Temperature Microclimates of Plants in a Tropical Alpine Environment: How Much does Growth Form Matter?

Petr Sklenář, Andrea Kučerová, Jana Macková, Katya Romoleroux

Producción científica: Contribución a una revistaArtículorevisión exhaustiva

24 Citas (Scopus)


In the aseasonal tropical alpine environment, plants experience frequent oscillations of air temperature around zero, but little is known about the leaf temperatures of different plant growth forms in dry versus humid climatic conditions. During July-August 2007, we measured air temperature at 100 cm and 20 cm above the ground, soil temperature at 1 cm and 10 cm depth, and temperatures of leaves and stems of tropical alpine plants on the eastern (windward and cloudy) and western (leeward and sunny) sides of the Antisana volcano (Ecuador) between 4100 m and 4600 m, with the aim of examining the effects of climate and growth forms on leaf temperature. The sunnier climate on the western side of the mountain provided a much broader thermal envelope, in which only leaves of low-statured plants showed significant departure from air temperature during the day. In contrast, most plants had warmer leaves than was the air temperature on the eastern side, and except for cushion plants, the difference in temperature was progressively greater in leaves of taller plants. Plants warmed up significantly faster on the western side and at higher elevations, with the fastest warming rates of 13-15 K h-1 observed in erect herbs. Night cooling rates did not differ between the opposite mountain sides or between elevations. Erect herbs cooled at the fastest rates (3 K h-1), whereas cushion plants cooled at the slowest rates (about 1 K h-1). Height aboveground along with aspect (west vs. east) were the most significant determinants of the leaf thermal microclimate during the day, with elevation having no effect. Low-statured plants experienced more extreme and more variable microclimates than taller plants in sunnier and drier conditions, but the effect of plant height was almost negligible in humid and cloudy climates. In all climatic conditions, cushion plants performed better than any other growth form by achieving higher temperature during the day and preventing rapid cooling during the night.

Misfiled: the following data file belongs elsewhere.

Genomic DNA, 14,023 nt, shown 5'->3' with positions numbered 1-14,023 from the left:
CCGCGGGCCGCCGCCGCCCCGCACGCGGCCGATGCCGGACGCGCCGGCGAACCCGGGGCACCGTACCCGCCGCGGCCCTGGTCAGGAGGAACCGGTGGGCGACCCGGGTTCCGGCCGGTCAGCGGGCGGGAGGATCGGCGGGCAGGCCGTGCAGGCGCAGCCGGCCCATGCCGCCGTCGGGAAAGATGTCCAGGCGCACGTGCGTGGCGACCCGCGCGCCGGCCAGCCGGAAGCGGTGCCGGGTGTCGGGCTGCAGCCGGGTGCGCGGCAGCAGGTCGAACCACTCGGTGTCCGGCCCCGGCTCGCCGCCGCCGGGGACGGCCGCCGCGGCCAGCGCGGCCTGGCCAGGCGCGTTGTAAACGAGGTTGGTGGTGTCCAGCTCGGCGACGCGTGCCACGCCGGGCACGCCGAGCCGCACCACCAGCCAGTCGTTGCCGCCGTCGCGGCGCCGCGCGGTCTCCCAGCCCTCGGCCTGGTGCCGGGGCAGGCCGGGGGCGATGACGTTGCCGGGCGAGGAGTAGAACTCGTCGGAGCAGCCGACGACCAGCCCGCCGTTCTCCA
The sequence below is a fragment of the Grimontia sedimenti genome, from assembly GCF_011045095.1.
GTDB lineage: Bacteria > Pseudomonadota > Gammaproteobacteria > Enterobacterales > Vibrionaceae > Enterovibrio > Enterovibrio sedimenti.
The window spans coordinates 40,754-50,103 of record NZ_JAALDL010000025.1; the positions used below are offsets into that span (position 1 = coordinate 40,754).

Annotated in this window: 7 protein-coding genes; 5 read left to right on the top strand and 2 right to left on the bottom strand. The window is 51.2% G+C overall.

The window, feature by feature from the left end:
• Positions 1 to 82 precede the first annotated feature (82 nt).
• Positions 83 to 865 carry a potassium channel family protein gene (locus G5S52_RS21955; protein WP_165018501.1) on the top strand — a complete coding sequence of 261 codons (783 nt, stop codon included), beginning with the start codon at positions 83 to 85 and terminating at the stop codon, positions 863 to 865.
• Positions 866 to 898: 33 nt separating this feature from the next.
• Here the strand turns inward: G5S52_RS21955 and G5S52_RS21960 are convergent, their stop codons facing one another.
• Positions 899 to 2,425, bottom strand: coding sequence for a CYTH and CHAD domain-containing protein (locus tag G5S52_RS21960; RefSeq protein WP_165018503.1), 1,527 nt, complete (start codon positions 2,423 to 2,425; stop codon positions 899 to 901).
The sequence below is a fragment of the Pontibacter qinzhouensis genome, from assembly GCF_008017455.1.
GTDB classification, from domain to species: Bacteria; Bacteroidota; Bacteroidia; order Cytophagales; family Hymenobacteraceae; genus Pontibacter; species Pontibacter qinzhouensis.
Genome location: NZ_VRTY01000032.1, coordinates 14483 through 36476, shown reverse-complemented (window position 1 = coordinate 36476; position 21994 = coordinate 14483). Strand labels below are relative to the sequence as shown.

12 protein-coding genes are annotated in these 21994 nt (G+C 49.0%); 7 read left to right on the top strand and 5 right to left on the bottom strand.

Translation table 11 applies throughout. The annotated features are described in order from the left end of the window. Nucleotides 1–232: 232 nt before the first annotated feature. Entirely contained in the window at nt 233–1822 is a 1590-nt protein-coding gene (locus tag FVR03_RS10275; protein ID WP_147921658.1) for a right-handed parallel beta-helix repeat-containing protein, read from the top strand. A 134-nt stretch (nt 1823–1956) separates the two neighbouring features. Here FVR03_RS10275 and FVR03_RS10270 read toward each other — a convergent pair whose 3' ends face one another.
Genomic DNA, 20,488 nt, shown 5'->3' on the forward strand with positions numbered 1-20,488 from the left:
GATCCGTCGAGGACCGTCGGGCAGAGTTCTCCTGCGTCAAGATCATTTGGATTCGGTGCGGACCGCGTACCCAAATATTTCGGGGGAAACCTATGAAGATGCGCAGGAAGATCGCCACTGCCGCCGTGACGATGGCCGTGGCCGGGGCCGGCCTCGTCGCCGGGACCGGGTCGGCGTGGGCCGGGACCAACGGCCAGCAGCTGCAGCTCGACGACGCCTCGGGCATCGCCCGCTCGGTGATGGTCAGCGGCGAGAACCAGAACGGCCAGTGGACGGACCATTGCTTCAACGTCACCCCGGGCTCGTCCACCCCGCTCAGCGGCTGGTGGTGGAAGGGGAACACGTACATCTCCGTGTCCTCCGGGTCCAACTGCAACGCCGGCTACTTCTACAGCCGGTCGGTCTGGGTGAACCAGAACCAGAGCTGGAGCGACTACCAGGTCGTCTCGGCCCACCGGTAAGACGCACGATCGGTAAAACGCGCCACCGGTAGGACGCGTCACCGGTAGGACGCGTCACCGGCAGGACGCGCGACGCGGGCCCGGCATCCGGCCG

Idioma originalInglés
Páginas (desde-hasta)61-78
Número de páginas18
PublicaciónArctic, Antarctic, and Alpine Research
EstadoPublicada - 1 feb. 2016

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